The New Woman symbolised a lifestyle of work and leisure, following the expansion of employment and education opportunities that became available to women during the War. However, many took an aversion to this new sense of female independence. Conservatives worried about the long-term effect the New Woman might have on traditional values, as more women were in university than men, male joblessness was high, and the birth rate had dropped. Fewer women were working as servants, and so many middle-class homes also found themselves at a loss. A coalition of interest groups began to steadily form, seeking to readdress the woman’s place as being in the home, and the idea of the ‘professional’ housewife emerged, using efficiency engineering – specifically, its scientific language and approach – to intellectualise the idea of housekeeping. Suddenly, the same notion of rationalisation so embraced by modernist architects for its critique of traditional design was being used in socio-political terms to argue that the home would provide a suitable and modern experience for women, and, thanks to its new methodology, would be held in the same regard as a man’s professional work. This campaign to reaffirm the domestic sphere resulted in the introduction of a state policy called ‘Female Redomestication’, and education and employment options for women were largely diminished once again, as they returned to the home.

Back in Frankfurt, Lihotzky was designing her efficient kitchen. She consulted housewives and experts, drew inspiration from the spatial design of factory floors and train dining cars, and studied psychological and material evaluations. She realised that by placing the sink, stove and workspaces in a triangle, less time was spent walking between each. Her final design came pre-equipped – for the first time – with built-in storage, a gas stove, fold-down ironing board, adjustable ceiling light and a swivel stool. It was the first German kitchen with electricity. Efficiency was in every detail: the cupboards were painted blue as it was understood to be fly-repellent; cutting surfaces were made from beech to resist staining and knife marks; aluminium chutes were designed to hold staples such as flour and sugar for easy storage and pouring. The floor space, measuring in at just 1.9 x 3.44 metres, was decreed optimum for carrying out the tasks therein, and the room could be shut away with its sliding door.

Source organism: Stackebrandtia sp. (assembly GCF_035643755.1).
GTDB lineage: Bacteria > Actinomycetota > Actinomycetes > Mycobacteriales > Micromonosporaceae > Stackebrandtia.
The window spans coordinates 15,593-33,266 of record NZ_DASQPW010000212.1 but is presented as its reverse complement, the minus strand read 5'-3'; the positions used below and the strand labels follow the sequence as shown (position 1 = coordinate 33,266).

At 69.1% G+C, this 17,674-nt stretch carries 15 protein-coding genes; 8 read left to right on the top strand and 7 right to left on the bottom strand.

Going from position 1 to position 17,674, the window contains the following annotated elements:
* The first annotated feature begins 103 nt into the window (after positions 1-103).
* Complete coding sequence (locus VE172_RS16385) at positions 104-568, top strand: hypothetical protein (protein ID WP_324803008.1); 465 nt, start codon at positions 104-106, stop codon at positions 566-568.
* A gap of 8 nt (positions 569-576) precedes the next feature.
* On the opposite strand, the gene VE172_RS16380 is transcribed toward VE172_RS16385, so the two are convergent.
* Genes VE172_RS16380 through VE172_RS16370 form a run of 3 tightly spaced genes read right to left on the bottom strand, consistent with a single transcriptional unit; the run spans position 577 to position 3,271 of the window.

It was designed as a gleaming embrace of technology and the future. It waved goodbye to the time-consuming and labour-intensive traditional kitchen: poorly ventilated, dimly lit, disorganised, and badly furnished. Lihotzky had optimised domesticity. She would later say that by doing so, it acted ‘very well as propaganda’ for the ‘bourgeois ideas of the time that a woman essentially worked at home in the kitchen’, and was aware that her gender, as designer, added to this narrative. Nevertheless, she would describe her time spent on the New Frankfurt project as amongst “a group that stood up for certain principles and architectural ideas, and fought for them uncompromisingly”.

How is it possible for such different interpretations of efficiency (conservative ideas of re-domestication, and modernist ideas of liberation through design) to co-exist? The answer lies in a 1923 book by author and housewife Christine Frederick, titled ‘Household Engineering: Scientific Management in the Home’, which has been referred to as the ‘the bible of progressive architects of the 1920s’.

long and narrow kitchen fitted with functionality in mind

The Frankfurt Kitchen. Photograph by Tim Benton. CON_B04374_F001_034. The Courtauld Institute of Art. CC-BY-4.0.


“Couldn’t we standardise dishwashing by raising the height of the sink? Did we not waste time and needless walking in poorly arranged kitchens? I came to earnestly believe that scientific management could, and must, solve housework problems as it had already solved other work problems”.